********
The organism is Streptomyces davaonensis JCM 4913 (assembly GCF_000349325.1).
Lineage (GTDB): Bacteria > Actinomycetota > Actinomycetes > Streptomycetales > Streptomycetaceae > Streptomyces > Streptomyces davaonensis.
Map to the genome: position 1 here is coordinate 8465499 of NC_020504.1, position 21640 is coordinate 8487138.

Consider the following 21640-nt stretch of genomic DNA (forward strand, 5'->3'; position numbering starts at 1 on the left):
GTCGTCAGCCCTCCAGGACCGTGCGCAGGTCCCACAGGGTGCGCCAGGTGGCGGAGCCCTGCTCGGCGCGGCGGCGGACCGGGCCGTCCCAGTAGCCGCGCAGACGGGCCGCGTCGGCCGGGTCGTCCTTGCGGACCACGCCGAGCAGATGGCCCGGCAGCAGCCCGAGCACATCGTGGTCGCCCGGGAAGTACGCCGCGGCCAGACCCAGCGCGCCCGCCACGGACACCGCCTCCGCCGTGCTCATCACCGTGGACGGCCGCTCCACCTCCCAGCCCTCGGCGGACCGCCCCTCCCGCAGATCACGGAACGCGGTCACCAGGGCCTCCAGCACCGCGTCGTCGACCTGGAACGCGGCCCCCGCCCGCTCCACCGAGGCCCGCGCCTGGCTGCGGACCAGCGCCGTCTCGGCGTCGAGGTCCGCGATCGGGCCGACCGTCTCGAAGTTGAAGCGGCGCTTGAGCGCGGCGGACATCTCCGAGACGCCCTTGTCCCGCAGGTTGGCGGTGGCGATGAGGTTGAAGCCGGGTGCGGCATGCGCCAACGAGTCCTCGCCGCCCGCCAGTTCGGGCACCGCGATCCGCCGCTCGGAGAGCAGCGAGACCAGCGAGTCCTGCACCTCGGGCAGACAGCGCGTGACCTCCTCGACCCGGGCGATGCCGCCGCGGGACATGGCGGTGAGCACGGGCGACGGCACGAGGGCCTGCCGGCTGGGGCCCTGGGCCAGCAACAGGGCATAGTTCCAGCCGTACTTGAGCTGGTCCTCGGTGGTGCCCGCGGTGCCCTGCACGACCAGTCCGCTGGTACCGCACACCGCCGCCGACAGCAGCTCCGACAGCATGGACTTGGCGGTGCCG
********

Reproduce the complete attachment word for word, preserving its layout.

The organism is Streptomyces davaonensis JCM 4913 (assembly GCF_000349325.1).
Lineage (GTDB): Bacteria > Actinomycetota > Actinomycetes > Streptomycetales > Streptomycetaceae > Streptomyces > Streptomyces davaonensis.
Map to the genome: position 1 here is coordinate 8465499 of NC_020504.1, position 21640 is coordinate 8487138.

Consider the following 21640-nt stretch of genomic DNA (forward strand, 5'->3'; position numbering starts at 1 on the left):
GTCGTCAGCCCTCCAGGACCGTGCGCAGGTCCCACAGGGTGCGCCAGGTGGCGGAGCCCTGCTCGGCGCGGCGGCGGACCGGGCCGTCCCAGTAGCCGCGCAGACGGGCCGCGTCGGCCGGGTCGTCCTTGCGGACCACGCCGAGCAGATGGCCCGGCAGCAGCCCGAGCACATCGTGGTCGCCCGGGAAGTACGCCGCGGCCAGACCCAGCGCGCCCGCCACGGACACCGCCTCCGCCGTGCTCATCACCGTGGACGGCCGCTCCACCTCCCAGCCCTCGGCGGACCGCCCCTCCCGCAGATCACGGAACGCGGTCACCAGGGCCTCCAGCACCGCGTCGTCGACCTGGAACGCGGCCCCCGCCCGCTCCACCGAGGCCCGCGCCTGGCTGCGGACCAGCGCCGTCTCGGCGTCGAGGTCCGCGATCGGGCCGACCGTCTCGAAGTTGAAGCGGCGCTTGAGCGCGGCGGACATCTCCGAGACGCCCTTGTCCCGCAGGTTGGCGGTGGCGATGAGGTTGAAGCCGGGTGCGGCATGCGCCAACGAGTCCTCGCCGCCCGCCAGTTCGGGCACCGCGATCCGCCGCTCGGAGAGCAGCGAGACCAGCGAGTCCTGCACCTCGGGCAGACAGCGCGTGACCTCCTCGACCCGGGCGATGCCGCCGCGGGACATGGCGGTGAGCACGGGCGACGGCACGAGGGCCTGCCGGCTGGGGCCCTGGGCCAGCAACAGGGCATAGTTCCAGCCGTACTTGAGCTGGTCCTCGGTGGTGCCCGCGGTGCCCTGCACGACCAGTCCGCTGGTACCGCACACCGCCGCCGACAGCAGCTCCGACAGCATGGACTTGGCGGTGCCG